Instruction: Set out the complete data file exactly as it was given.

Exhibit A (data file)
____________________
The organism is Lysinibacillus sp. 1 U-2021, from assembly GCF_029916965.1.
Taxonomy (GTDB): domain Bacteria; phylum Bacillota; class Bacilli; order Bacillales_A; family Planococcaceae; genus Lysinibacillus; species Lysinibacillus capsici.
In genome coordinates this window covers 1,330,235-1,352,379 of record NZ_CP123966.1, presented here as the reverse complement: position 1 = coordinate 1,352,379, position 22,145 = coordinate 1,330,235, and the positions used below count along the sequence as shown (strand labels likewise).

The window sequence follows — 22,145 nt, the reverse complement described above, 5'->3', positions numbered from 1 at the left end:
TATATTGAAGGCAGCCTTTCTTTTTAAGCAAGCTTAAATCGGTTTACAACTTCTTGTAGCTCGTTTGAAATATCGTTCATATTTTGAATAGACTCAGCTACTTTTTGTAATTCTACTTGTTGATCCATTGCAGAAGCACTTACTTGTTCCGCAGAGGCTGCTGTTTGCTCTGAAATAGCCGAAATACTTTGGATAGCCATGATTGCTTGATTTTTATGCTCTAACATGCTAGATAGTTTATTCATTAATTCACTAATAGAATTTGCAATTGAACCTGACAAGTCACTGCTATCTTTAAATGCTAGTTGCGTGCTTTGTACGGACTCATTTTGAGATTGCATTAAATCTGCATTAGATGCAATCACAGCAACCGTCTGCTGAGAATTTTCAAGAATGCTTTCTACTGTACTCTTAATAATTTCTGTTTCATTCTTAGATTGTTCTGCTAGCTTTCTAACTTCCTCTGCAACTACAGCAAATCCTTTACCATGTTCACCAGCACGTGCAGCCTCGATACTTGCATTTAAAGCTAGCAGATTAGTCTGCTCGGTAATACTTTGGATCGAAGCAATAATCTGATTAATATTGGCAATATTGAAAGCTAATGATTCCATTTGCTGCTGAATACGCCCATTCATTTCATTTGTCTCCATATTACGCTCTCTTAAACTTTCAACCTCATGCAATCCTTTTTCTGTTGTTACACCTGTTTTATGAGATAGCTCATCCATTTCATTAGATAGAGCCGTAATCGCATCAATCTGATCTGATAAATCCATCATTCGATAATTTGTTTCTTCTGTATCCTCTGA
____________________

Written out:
The organism is Lysinibacillus sp. 1 U-2021, from assembly GCF_029916965.1.
Taxonomy (GTDB): domain Bacteria; phylum Bacillota; class Bacilli; order Bacillales_A; family Planococcaceae; genus Lysinibacillus; species Lysinibacillus capsici.
In genome coordinates this window covers 1,330,235-1,352,379 of record NZ_CP123966.1, presented here as the reverse complement: position 1 = coordinate 1,352,379, position 22,145 = coordinate 1,330,235, and the positions used below count along the sequence as shown (strand labels likewise).

The window sequence follows — 22,145 nt, the reverse complement described above, 5'->3', positions numbered from 1 at the left end:
TATATTGAAGGCAGCCTTTCTTTTTAAGCAAGCTTAAATCGGTTTACAACTTCTTGTAGCTCGTTTGAAATATCGTTCATATTTTGAATAGACTCAGCTACTTTTTGTAATTCTACTTGTTGATCCATTGCAGAAGCACTTACTTGTTCCGCAGAGGCTGCTGTTTGCTCTGAAATAGCCGAAATACTTTGGATAGCCATGATTGCTTGATTTTTATGCTCTAACATGCTAGATAGTTTATTCATTAATTCACTAATAGAATTTGCAATTGAACCTGACAAGTCACTGCTATCTTTAAATGCTAGTTGCGTGCTTTGTACGGACTCATTTTGAGATTGCATTAAATCTGCATTAGATGCAATCACAGCAACCGTCTGCTGAGAATTTTCAAGAATGCTTTCTACTGTACTCTTAATAATTTCTGTTTCATTCTTAGATTGTTCTGCTAGCTTTCTAACTTCCTCTGCAACTACAGCAAATCCTTTACCATGTTCACCAGCACGTGCAGCCTCGATACTTGCATTTAAAGCTAGCAGATTAGTCTGCTCGGTAATACTTTGGATCGAAGCAATAATCTGATTAATATTGGCAATATTGAAAGCTAATGATTCCATTTGCTGCTGAATACGCCCATTCATTTCATTTGTCTCCATATTACGCTCTCTTAAACTTTCAACCTCATGCAATCCTTTTTCTGTTGTTACACCTGTTTTATGAGATAGCTCATCCATTTCATTAGATAGAGCCGTAATCGCATCAATCTGATCTGATAAATCCATCATTCGATAATTTGTTTCTTCTGTATCCTCTGA